8 Unemployed for Every Job Opening: What Are They Supposed to Do Once Their Benefits Run Out?
Continued from previous page
“Age is another factor,” Thornton told AlterNet. “You know, people over 45 years old seem to have a more difficult time finding positions the longer they've been out of work." That claim is born out by the numbers – the average length of unemployment is 44.1 weeks for those between 55 and 64 years of age, compared with 29.2 weeks for those 20 to 24.
Many people who have been out of work for a lengthy period of time – especially those whose unemployment benefits have expired – have had to max out their credit cards to keep afloat, or have missed mortgage payments or other bills. “I can speak for myself here,” said Nicole Sandler, a talk-radio host who started the Web site HelpThe99ers.com and who has herself been “underemployed” for over a year. “I've basically lost my house. I stopped paying my mortgage and moved in with my boyfriend six months ago.” Sandler says she's found a buyer and will do a "short sale" – getting less than she paid for the property – but, she adds, “my credit is shot, and we know that potential employers can check your credit, and if you have bad credit that's another reason for employers not to hire you. And once you're in this vicious cycle, it's very hard to get out of it.”
The unemployment crisis also has an impact on those who are able find work after being laid off. In an employers' market, over half of all full-time workers laid off after three years at the same job return to the workforce with lower wages. According to the Wall Street Journal , more than a third of them lose 20 percent or more of their previous income.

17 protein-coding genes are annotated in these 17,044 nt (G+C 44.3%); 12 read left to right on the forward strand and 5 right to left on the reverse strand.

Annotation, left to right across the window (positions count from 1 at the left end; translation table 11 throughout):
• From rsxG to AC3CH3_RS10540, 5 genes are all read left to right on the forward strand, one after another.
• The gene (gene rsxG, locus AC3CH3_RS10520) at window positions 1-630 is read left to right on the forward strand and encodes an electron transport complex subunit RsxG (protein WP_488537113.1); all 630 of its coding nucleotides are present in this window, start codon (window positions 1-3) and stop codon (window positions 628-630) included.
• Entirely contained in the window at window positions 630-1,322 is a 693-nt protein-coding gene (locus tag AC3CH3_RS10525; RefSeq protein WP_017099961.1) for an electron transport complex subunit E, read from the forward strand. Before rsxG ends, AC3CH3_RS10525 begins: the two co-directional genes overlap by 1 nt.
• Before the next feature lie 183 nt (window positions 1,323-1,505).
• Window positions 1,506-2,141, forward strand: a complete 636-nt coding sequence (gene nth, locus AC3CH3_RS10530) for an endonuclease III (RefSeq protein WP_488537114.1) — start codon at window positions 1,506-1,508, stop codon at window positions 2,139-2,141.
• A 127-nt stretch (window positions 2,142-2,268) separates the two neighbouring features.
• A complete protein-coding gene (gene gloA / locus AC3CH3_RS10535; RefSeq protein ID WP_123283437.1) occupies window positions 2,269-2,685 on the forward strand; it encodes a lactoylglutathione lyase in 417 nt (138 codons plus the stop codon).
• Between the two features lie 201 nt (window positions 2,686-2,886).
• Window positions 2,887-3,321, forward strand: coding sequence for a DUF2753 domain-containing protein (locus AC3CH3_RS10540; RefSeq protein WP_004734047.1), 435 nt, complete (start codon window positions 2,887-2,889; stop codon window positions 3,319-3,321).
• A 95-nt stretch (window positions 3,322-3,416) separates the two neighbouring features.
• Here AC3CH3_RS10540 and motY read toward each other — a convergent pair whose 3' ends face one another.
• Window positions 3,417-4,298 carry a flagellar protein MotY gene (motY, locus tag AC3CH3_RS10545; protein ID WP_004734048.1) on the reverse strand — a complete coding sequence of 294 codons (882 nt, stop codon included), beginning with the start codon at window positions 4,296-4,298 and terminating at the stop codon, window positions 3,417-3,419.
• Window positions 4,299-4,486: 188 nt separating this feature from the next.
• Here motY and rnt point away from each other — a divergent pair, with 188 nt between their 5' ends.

What many don't understand about the grim reality of the American labor market is that its impact on workers who have faced extended unemployment can reverberate for decades – long after the economy has recovered. Columbia University labor economist Till von Wachter studied the fortunes of workers who faced sudden lay-offs during the 1981-1982 recession in the period since that time. He found that even after 15 to 20 years, those workers' wages were still 20 percent lower than comparable workers who had held onto their jobs in the early 1980s downturn.
According to the Journal, the impact of this kind of joblessness can span generations:
Research shows that children of workers who lose jobs and go back to work at lower wages appear to suffer from lower wages, too. In a 2008 study, a group of economists tracked the wages of 60,000 father-child pairs from 1978 to 1999. Children whose fathers went through mass layoffs in the 1982 recession ended up with 9% lower earnings than similar children whose fathers didn't experience the job cuts.
Into the Chasm
Joe Carbone heads Workplace Inc., a non-profit that does research on the labor market and provides services to struggling workers in Connecticut. He told AlterNet the organization judges success “not just by people getting a job, but really getting empowered through credentials and knowledge so that they can traverse the system and make their way into the middle class.”
Carbone says that since the recession began he's seen a surge in demand for his organization's services. “What it's done is completely stressed out the capacity of our system,” he said. The stimulus package helped, but, says Carbone, “we had that funding for two years, but now that's gone. So, we've got the same numbers in terms of the people who have a need for our system, but we've gone back to the 2009 funding levels that we had before the worst of the recession.”